The U.S. is vowing to veto an Arab-backed resolution that asks the U.N. chief to propose measures to ensure “international protection” for Palestinian civilians.
A vote on the measure – which comes after weeks of urgent discussions but no agreement on any action about escalating violence in Gaza – was at one point expected Thursday evening. Then diplomats said it would be delayed at least until today, but it was unclear late Thursday whether an evening vote might still happen.
The Kuwait-sponsored draft resolution “deplores” and demands a halt to “the use of any excessive, disproportionate and indiscriminate force” by the Israeli military, while it also “deplores the firing of rockets from the Gaza Strip at Israeli civilian areas.”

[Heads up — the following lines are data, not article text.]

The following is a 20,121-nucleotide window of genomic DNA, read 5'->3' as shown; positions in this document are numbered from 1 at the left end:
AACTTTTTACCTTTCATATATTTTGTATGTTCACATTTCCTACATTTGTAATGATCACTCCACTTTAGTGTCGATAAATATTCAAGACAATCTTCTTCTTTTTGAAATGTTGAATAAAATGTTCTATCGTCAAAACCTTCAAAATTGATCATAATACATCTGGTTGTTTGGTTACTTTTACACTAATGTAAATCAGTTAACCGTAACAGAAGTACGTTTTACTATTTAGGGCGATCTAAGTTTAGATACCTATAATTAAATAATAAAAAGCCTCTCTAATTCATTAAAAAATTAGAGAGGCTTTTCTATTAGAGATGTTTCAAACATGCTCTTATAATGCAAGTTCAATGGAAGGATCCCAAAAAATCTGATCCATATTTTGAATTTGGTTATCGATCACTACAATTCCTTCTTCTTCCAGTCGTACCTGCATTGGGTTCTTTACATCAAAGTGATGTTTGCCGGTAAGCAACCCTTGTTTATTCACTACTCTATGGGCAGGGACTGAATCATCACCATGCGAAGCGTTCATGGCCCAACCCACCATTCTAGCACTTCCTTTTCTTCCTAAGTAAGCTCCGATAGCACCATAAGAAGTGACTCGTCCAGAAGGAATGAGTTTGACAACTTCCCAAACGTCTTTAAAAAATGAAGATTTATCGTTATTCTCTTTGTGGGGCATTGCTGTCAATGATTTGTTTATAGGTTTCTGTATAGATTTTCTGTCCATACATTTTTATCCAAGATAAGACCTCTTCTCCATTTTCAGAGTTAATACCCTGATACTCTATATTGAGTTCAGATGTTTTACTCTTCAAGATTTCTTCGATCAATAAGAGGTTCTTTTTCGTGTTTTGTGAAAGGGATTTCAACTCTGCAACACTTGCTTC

U.S. Ambassador Nikki Haley lambasted the proposal for discussing “excessive” Israeli force while making no mention of Hamas, the Islamic militant group that rules Gaza.
“It is a grossly one-sided approach that is morally bankrupt and would only serve to undermine ongoing efforts toward peace between the Israelis and Palestinians,” Haley said in a statement Thursday evening. Israel’s U.N. ambassador, Danny Danon, also has sharply criticized the proposal.
The Security Council has been deeply divided and paralyzed over dealing with the decades-old Israeli-Palestinian conflict. After a series of emergency meetings about Gaza – the latest just Wednesday – the U.N.’s most powerful body so far hasn’t been able to agree even on a press statement.
The draft resolution expresses “grave concern” at the escalation of violence and tensions and the deteriorating situation in the Palestinian territories, especially since the start of a series of mass protests at the Gaza border March 30.